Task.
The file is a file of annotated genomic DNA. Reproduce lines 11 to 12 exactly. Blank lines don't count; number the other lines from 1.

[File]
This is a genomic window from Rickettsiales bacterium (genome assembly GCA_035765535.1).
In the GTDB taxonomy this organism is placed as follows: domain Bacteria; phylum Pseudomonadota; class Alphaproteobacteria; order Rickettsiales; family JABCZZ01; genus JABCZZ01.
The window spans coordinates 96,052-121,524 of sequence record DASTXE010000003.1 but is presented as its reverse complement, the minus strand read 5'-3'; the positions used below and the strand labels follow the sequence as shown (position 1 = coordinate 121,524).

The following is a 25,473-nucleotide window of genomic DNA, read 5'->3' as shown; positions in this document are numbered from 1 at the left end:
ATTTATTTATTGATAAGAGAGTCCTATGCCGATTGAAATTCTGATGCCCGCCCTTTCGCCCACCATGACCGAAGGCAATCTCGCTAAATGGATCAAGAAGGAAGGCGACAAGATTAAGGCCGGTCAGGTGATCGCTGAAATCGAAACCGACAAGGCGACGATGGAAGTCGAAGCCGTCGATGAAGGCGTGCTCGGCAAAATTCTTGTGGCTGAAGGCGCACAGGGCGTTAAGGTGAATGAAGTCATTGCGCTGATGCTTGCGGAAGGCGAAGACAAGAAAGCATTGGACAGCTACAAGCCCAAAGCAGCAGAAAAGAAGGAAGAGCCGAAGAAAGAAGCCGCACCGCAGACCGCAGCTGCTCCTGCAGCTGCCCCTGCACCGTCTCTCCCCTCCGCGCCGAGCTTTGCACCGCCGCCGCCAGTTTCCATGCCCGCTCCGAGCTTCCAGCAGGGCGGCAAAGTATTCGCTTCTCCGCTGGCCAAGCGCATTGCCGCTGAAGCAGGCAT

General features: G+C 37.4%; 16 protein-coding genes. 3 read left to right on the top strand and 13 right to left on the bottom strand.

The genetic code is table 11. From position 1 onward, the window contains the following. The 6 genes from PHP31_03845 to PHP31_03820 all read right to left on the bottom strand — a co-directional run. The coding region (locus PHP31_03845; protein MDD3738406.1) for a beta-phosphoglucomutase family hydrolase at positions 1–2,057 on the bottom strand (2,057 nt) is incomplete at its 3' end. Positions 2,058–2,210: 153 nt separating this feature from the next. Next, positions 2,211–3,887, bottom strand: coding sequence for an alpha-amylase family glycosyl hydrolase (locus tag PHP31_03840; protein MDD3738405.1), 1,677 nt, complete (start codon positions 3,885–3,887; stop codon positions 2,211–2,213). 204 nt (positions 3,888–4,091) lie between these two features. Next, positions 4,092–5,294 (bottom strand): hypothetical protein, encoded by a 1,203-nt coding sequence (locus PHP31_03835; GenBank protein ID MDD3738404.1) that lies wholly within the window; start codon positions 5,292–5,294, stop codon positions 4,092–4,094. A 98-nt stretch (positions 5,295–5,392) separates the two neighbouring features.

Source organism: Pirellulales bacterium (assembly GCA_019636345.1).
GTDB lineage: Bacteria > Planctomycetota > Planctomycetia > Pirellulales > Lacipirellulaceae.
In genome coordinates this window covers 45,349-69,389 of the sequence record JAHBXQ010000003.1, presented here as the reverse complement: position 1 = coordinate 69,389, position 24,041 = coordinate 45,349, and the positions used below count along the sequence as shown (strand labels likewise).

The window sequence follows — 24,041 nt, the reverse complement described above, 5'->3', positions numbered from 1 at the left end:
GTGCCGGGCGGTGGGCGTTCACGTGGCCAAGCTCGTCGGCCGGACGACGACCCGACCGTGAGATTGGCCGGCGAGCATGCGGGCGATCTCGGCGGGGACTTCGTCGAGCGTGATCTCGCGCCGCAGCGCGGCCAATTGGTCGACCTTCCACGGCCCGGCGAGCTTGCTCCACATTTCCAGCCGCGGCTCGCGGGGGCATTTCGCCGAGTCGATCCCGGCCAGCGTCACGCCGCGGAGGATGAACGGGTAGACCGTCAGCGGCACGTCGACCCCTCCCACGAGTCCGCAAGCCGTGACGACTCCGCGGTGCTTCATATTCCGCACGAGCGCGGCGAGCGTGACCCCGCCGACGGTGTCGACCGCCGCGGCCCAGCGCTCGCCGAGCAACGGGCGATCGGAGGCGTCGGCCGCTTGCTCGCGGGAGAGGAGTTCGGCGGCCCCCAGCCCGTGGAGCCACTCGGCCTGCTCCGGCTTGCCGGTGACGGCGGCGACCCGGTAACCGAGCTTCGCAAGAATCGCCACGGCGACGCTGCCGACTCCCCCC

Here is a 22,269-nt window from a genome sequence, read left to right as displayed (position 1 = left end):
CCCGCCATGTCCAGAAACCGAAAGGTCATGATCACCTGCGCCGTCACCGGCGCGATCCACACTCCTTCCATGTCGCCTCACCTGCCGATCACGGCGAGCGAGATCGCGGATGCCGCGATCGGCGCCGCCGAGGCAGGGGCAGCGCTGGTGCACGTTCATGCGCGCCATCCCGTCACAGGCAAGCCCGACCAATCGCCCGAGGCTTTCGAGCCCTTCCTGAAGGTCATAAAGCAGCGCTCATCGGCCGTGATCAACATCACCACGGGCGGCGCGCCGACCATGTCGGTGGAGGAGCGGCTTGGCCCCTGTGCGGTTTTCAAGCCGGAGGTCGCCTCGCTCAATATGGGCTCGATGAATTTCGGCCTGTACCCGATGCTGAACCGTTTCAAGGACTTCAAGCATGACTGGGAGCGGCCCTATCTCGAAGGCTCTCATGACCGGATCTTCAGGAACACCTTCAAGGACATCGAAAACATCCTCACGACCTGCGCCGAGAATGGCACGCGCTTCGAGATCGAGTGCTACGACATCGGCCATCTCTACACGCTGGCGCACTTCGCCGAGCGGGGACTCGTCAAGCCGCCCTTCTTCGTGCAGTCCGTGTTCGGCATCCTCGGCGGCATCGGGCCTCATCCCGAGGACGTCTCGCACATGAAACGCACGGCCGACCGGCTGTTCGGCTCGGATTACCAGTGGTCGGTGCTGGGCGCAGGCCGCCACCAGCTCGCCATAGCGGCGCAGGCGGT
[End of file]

The window sequence follows — 24,041 nt, the reverse complement described above, 5'->3', positions numbered from 1 at the left end:
GTGCCGGGCGGTGGGCGTTCACGTGGCCAAGCTCGTCGGCCGGACGACGACCCGACCGTGAGATTGGCCGGCGAGCATGCGGGCGATCTCGGCGGGGACTTCGTCGAGCGTGATCTCGCGCCGCAGCGCGGCCAATTGGTCGACCTTCCACGGCCCGGCGAGCTTGCTCCACATTTCCAGCCGCGGCTCGCGGGGGCATTTCGCCGAGTCGATCCCGGCCAGCGTCACGCCGCGGAGGATGAACGGGTAGACCGTCAGCGGCACGTCGACCCCTCCCACGAGTCCGCAAGCCGTGACGACTCCGCGGTGCTTCATATTCCGCACGAGCGCGGCGAGCGTGACCCCGCCGACGGTGTCGACCGCCGCGGCCCAGCGCTCGCCGAGCAACGGGCGATCGGAGGCGTCGGCCGCTTGCTCGCGGGAGAGGAGTTCGGCGGCCCCCAGCCCGTGGAGCCACTCGGCCTGCTCCGGCTTGCCGGTGACGGCGGCGACCCGGTAACCGAGCTTCGCAAGAATCGCCACGGCGACGCTGCCGACTCCCCCC